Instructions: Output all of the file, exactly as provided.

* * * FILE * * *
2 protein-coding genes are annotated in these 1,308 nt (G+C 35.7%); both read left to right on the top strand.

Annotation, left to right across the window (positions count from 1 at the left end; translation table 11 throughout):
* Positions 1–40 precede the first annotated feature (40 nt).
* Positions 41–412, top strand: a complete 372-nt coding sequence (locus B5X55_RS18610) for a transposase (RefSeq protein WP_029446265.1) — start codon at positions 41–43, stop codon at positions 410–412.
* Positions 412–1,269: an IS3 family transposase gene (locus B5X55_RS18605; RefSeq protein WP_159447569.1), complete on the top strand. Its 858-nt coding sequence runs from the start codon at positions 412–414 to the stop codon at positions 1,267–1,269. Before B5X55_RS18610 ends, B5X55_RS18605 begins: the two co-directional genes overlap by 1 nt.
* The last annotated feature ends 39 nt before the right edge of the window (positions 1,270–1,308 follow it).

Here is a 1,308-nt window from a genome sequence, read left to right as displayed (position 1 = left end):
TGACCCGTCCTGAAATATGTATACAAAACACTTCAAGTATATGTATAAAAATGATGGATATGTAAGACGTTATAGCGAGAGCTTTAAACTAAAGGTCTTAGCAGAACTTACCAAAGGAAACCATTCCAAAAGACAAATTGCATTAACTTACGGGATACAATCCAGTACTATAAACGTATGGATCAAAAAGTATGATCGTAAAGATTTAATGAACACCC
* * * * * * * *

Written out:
2 protein-coding genes are annotated in these 1,308 nt (G+C 35.7%); both read left to right on the top strand.

Annotation, left to right across the window (positions count from 1 at the left end; translation table 11 throughout):
* Positions 1–40 precede the first annotated feature (40 nt).
* Positions 41–412, top strand: a complete 372-nt coding sequence (locus B5X55_RS18610) for a transposase (RefSeq protein WP_029446265.1) — start codon at positions 41–43, stop codon at positions 410–412.
* Positions 412–1,269: an IS3 family transposase gene (locus B5X55_RS18605; RefSeq protein WP_159447569.1), complete on the top strand. Its 858-nt coding sequence runs from the start codon at positions 412–414 to the stop codon at positions 1,267–1,269. Before B5X55_RS18610 ends, B5X55_RS18605 begins: the two co-directional genes overlap by 1 nt.
* The last annotated feature ends 39 nt before the right edge of the window (positions 1,270–1,308 follow it).

Here is a 1,308-nt window from a genome sequence, read left to right as displayed (position 1 = left end):
TGACCCGTCCTGAAATATGTATACAAAACACTTCAAGTATATGTATAAAAATGATGGATATGTAAGACGTTATAGCGAGAGCTTTAAACTAAAGGTCTTAGCAGAACTTACCAAAGGAAACCATTCCAAAAGACAAATTGCATTAACTTACGGGATACAATCCAGTACTATAAACGTATGGATCAAAAAGTATGATCGTAAAGATTTAATGAACACCC